Australia: The Must See Landmarks of Sydney

The climate, the people, the location on the Pacific, the mythical beaches and the atmosphere, Sydney is an exciting city where you feel good and where you do not get bored. Many activities and visits are expected during your getaway in the city. If you would like to visit Sydney in comfort on one of our great value Sydney Private Tours, you can follow this link:

Sydney can definitely be explored without a tour and if that is what you are going to do here is a small list of sites not to be missed!



Of course, the first thing that comes to mind when you think of Sydney is opera. It’s beautiful to have seen hundreds of times in pictures or on TV, when we face the sumptuous monument designed by the Danish architect Jorn Utzon, we remain taped. The Sydney Opera House is the emblem of the city, or even Australia.

It is possible to do a guided tour for 35 dollars, with a departure every 30 minutes but also to see shows, concerts and of course plays. Enjoy a drink at the Sydney Opera Bar, the view is great!


Macquarie Street is the long artery that leads to the opera from Hyde Park and has a number of colonial-era buildings. Several monuments follow one another: Mitchell Library, Parliament House but also the Cathedral Sainte Mary. All blend in perfectly with Sydney’s urban landscape.

To the east of the opera and on the edge of Sydney Bay, the huge Royal Botanic Gardens is the perfect place to have a picnic and have a good time while admiring the view of the Opera House. Mrs Macquarie Point. It is accessed by Art Gallery Road and Macquarie Street.


Circular Quay, Sydney’s historic and nerve center, is also home to ferries to Manly Beach and other parts of the city every day. There are some souvenir shops, small snacks where to taste the famous “pie” (meat pies) but also change offices, ticket machines and toilets.


The Sydney Harbor Bridge, another emblem of the city stands on the beautiful bay of Sydney. The huge metal bridge offers a spectacular view of the opera house. You can drive, you can walk and you can climb (against the modest sum of 198 dollars anyway). It is accessed at the entrance to the Rocks neighborhood, just behind Circular Quay.

A quick tip, take the subway to Milsons Point station and cross the bridge on foot, then visit The Rocks. Count 30 good minutes all the same!


A historic landmark of the colonial era, the Rocks is Sydney’s oldest neighborhood, where the first British settlers took up residence. Located at the foot of the Sydney Harbor Bridge and 5 minutes from Circular Quay, it mixes modernity and history with its cobblestone streets and homes of particular architecture. There are small shops, some restaurants but also a small market where you can feast with different cuisines of the world!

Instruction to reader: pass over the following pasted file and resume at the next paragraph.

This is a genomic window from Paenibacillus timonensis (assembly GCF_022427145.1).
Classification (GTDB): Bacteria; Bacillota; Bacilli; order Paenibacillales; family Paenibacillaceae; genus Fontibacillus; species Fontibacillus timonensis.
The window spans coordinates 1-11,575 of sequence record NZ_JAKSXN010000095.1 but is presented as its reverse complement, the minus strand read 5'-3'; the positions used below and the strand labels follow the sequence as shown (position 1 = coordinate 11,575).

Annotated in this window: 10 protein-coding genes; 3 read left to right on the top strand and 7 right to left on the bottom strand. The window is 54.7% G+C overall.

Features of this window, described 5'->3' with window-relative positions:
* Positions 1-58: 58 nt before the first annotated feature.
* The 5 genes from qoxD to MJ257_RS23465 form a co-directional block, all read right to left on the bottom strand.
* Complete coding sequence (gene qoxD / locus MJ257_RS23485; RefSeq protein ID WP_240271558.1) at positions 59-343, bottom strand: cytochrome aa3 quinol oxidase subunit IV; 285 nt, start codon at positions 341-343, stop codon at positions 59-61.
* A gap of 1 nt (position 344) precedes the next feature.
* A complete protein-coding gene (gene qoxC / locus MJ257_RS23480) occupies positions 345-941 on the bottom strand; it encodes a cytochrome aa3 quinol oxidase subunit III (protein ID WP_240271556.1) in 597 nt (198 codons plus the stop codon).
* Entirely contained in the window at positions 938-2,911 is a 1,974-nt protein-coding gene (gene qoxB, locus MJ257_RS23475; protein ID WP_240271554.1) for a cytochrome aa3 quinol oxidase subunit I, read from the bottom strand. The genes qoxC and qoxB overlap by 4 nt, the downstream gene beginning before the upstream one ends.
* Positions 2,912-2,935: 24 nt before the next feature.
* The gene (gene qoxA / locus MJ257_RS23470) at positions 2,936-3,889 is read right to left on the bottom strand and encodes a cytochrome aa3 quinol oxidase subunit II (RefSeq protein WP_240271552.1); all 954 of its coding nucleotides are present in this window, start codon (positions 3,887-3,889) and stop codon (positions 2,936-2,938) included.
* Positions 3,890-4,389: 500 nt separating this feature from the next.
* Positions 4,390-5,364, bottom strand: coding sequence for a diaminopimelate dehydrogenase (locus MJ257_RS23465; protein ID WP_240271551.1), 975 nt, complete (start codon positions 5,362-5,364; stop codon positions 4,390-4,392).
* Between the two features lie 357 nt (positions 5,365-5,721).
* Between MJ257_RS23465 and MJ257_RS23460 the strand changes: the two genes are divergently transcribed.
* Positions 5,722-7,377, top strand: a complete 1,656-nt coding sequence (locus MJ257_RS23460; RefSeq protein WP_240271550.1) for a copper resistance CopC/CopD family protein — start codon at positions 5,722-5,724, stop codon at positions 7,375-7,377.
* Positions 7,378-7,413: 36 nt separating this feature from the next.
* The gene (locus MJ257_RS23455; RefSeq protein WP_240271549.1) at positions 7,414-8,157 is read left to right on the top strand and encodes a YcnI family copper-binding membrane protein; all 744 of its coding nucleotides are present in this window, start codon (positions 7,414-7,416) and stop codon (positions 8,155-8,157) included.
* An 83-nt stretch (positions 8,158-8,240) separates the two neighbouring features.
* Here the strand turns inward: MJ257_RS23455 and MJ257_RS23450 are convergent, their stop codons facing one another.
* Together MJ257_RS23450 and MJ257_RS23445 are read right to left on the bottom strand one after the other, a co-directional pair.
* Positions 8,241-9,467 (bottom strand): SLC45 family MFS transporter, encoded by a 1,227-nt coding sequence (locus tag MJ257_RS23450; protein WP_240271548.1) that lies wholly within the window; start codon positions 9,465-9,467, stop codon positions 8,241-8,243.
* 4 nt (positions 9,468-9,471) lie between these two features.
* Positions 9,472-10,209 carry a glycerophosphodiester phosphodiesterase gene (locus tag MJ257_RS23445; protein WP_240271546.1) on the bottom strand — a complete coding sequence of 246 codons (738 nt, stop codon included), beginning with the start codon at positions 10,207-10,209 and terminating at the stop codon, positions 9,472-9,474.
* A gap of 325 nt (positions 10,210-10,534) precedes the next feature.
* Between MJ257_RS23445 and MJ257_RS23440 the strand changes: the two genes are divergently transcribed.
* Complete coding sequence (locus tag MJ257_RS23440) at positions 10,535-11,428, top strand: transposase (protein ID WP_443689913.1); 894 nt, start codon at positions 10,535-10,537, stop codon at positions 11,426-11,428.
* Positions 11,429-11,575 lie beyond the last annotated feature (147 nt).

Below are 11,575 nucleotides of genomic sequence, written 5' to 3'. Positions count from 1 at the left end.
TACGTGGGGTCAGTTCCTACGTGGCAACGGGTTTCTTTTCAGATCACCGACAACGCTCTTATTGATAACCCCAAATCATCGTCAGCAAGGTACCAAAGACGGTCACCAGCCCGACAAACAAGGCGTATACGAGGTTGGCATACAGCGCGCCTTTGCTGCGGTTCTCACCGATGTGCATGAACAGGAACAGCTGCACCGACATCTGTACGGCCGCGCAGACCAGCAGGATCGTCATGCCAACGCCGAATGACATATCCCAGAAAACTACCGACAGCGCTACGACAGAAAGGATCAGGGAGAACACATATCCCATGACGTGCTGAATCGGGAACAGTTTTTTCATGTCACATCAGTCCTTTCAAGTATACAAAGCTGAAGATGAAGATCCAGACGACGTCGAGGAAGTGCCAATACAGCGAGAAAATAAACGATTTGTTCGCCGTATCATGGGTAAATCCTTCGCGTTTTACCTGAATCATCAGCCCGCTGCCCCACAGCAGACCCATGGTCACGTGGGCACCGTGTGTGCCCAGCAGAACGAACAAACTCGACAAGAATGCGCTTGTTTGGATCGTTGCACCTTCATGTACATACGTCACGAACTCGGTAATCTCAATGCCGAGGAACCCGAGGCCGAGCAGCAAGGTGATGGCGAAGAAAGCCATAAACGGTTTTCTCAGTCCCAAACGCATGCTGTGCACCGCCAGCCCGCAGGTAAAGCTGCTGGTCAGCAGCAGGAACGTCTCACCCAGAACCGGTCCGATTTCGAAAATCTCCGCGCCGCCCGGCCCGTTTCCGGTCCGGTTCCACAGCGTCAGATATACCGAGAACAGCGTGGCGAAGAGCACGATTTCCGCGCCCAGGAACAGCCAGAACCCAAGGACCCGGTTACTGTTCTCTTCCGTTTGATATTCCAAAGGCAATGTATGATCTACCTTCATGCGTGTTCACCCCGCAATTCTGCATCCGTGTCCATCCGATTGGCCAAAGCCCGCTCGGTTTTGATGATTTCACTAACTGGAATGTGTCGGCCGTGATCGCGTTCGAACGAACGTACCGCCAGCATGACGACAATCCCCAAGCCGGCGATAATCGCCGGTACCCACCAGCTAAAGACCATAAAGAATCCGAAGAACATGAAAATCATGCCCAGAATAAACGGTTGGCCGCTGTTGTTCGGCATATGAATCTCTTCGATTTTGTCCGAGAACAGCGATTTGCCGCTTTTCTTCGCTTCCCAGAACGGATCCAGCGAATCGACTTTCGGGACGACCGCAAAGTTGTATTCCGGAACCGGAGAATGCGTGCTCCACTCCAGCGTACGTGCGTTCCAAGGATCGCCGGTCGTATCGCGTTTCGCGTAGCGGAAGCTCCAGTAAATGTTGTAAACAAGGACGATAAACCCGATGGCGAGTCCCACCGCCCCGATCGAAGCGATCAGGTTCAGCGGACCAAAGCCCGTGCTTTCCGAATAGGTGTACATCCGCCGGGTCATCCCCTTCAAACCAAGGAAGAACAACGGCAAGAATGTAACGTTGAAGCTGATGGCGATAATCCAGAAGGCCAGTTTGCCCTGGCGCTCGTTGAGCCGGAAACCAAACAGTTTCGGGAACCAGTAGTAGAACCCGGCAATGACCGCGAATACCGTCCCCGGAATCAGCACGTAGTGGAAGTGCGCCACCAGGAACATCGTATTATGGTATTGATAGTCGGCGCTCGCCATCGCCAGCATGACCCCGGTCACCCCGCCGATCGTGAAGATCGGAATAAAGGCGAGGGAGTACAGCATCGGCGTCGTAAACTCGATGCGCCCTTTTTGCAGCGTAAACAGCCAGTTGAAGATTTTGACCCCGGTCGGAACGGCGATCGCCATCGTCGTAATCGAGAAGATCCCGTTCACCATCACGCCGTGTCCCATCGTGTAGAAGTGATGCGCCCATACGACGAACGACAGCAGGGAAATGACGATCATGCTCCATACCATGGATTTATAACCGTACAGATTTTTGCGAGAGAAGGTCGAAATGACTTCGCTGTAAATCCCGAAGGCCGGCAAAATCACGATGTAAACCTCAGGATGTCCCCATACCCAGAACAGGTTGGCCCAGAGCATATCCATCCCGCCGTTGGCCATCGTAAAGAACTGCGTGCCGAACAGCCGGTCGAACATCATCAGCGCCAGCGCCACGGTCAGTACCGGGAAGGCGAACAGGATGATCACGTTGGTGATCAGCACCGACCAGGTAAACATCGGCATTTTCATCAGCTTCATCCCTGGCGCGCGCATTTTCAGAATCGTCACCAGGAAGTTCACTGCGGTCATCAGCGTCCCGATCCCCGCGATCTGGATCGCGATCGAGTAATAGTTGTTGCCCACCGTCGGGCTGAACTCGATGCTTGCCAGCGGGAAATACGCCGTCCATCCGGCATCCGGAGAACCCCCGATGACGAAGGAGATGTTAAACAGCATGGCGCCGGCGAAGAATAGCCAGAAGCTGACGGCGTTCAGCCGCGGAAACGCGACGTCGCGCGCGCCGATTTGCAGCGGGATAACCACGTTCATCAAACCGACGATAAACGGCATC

A former dockside area converted into a tourist attraction, Darling Harbor stretches out around Cockle Bay. It includes shops, museums, aquarium, cinema but also shops, cafes and restaurants. Darling Harbor is lively throughout the day but the perfect time to enjoy it is in the early evening at sunset.

It can be reached from Chinatown, past the Chinese Garden of Friendship or across the Pyrmont Bridge, the world’s first rocking electric bridge, from Market Street. Ferries connect Darling Harbor to Circular Quay and vice versa.


Bondi Beach is the place to be in Sydney. The best known and probably the longest beach.

The best way to experience Bondi Beach is from Coogee and the 6km coastal path. Not only is there a breathtaking view of Bondi as you arrive, but all along the walk you get to beautiful turquoise beaches and coves. The ride is really nice to do but do not go on Sunday, at the risk of finding yourself in the traffic jams on the trail!

To get there by bus, take number 333 or 380 to Bondi Beach.


Further north of Sydney is the long and beautiful beach of Manly, a surfers paradise. After Bondi, it is the second most popular beach in the city.

To get there, take the ferry from Circular Quay to Manly Wharf. The crossing lasts 30 minutes and offers a superb view of the bay. In Manly, take the opportunity to reach the beautiful little cove of Shelly Beach and take the path that joins the Sydney Harbor National Park.


Less than 2 hours from Sydney, this large national park plunges us into a breathtaking natural scenery: mountain, eucalyptus forest, flourishing fauna and flora and plenty, wide open spaces. It’s a beautiful place that has only titillated my desire to explore Australia as a whole.

A day is enough to discover the Blue Mountains, but if you can, plan at least 2 days. You can book our Blue Mountains Private tour  or read here how to explore Blue Mountains in a day. You can also read here about the best restaurants in Blue Mountains.


When to go to Sydney?

The best times to discover Sydney are spring, March to April and fall, October-November. We were there at the end of October and the weather was beautiful: sun and heat at will.

Visa for Australia

Before you go to Australia, you should apply for tourist visa. Read more here:

Where to change money?

In Chinatown again. You will find some exchange offices where the rates are very correct and without commission.

Where to eat ?

In Chinatown, again and again. There is food court where you enjoy for three times nothing.

Where to buy UGG?

Almost everywhere! There are many shops in the city center.

Where to have a drink?

At the Sydney Opera Bar, from where you will enjoy a superb view of the Harbor Bridge.

So, when do you leave for Sydney?